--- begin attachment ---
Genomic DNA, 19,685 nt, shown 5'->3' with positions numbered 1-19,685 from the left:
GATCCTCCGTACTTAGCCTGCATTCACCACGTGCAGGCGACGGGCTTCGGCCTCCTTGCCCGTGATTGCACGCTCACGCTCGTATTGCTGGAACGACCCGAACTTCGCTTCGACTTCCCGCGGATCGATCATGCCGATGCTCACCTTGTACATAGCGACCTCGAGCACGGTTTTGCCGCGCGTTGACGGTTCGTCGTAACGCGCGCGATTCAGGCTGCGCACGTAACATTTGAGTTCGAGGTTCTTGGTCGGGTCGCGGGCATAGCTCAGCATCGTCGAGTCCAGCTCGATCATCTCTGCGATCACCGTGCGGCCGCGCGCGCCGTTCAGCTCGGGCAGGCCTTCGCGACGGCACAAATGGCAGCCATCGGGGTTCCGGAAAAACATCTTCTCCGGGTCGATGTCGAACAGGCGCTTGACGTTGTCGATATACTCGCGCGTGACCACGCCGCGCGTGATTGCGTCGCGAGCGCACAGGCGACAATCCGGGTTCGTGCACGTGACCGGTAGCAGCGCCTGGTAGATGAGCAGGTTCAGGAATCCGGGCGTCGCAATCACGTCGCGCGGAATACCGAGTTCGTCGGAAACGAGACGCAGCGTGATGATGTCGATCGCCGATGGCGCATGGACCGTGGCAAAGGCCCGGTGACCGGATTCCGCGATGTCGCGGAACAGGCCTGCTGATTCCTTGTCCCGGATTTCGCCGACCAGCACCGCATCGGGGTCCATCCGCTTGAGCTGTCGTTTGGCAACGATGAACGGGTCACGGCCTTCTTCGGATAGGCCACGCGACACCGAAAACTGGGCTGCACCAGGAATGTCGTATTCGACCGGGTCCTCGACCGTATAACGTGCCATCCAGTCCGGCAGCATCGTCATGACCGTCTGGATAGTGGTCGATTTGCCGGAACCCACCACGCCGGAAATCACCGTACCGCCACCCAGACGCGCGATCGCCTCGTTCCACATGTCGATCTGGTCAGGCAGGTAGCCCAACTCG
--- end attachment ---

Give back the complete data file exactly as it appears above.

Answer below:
Genomic DNA, 19,685 nt, shown 5'->3' with positions numbered 1-19,685 from the left:
GATCCTCCGTACTTAGCCTGCATTCACCACGTGCAGGCGACGGGCTTCGGCCTCCTTGCCCGTGATTGCACGCTCACGCTCGTATTGCTGGAACGACCCGAACTTCGCTTCGACTTCCCGCGGATCGATCATGCCGATGCTCACCTTGTACATAGCGACCTCGAGCACGGTTTTGCCGCGCGTTGACGGTTCGTCGTAACGCGCGCGATTCAGGCTGCGCACGTAACATTTGAGTTCGAGGTTCTTGGTCGGGTCGCGGGCATAGCTCAGCATCGTCGAGTCCAGCTCGATCATCTCTGCGATCACCGTGCGGCCGCGCGCGCCGTTCAGCTCGGGCAGGCCTTCGCGACGGCACAAATGGCAGCCATCGGGGTTCCGGAAAAACATCTTCTCCGGGTCGATGTCGAACAGGCGCTTGACGTTGTCGATATACTCGCGCGTGACCACGCCGCGCGTGATTGCGTCGCGAGCGCACAGGCGACAATCCGGGTTCGTGCACGTGACCGGTAGCAGCGCCTGGTAGATGAGCAGGTTCAGGAATCCGGGCGTCGCAATCACGTCGCGCGGAATACCGAGTTCGTCGGAAACGAGACGCAGCGTGATGATGTCGATCGCCGATGGCGCATGGACCGTGGCAAAGGCCCGGTGACCGGATTCCGCGATGTCGCGGAACAGGCCTGCTGATTCCTTGTCCCGGATTTCGCCGACCAGCACCGCATCGGGGTCCATCCGCTTGAGCTGTCGTTTGGCAACGATGAACGGGTCACGGCCTTCTTCGGATAGGCCACGCGACACCGAAAACTGGGCTGCACCAGGAATGTCGTATTCGACCGGGTCCTCGACCGTATAACGTGCCATCCAGTCCGGCAGCATCGTCATGACCGTCTGGATAGTGGTCGATTTGCCGGAACCCACCACGCCGGAAATCACCGTACCGCCACCCAGACGCGCGATCGCCTCGTTCCACATGTCGATCTGGTCAGGCAGGTAGCCCAACTCG